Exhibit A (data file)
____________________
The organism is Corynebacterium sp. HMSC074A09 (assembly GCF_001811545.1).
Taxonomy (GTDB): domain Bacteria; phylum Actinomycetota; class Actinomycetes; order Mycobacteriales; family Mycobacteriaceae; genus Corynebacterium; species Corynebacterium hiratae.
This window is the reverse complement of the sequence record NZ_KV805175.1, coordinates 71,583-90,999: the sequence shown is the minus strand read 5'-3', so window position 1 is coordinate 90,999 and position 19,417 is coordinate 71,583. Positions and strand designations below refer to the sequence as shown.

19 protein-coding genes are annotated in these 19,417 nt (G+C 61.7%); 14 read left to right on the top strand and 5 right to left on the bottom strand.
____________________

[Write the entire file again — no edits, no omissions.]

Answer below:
The organism is Corynebacterium sp. HMSC074A09 (assembly GCF_001811545.1).
Taxonomy (GTDB): domain Bacteria; phylum Actinomycetota; class Actinomycetes; order Mycobacteriales; family Mycobacteriaceae; genus Corynebacterium; species Corynebacterium hiratae.
This window is the reverse complement of the sequence record NZ_KV805175.1, coordinates 71,583-90,999: the sequence shown is the minus strand read 5'-3', so window position 1 is coordinate 90,999 and position 19,417 is coordinate 71,583. Positions and strand designations below refer to the sequence as shown.

19 protein-coding genes are annotated in these 19,417 nt (G+C 61.7%); 14 read left to right on the top strand and 5 right to left on the bottom strand.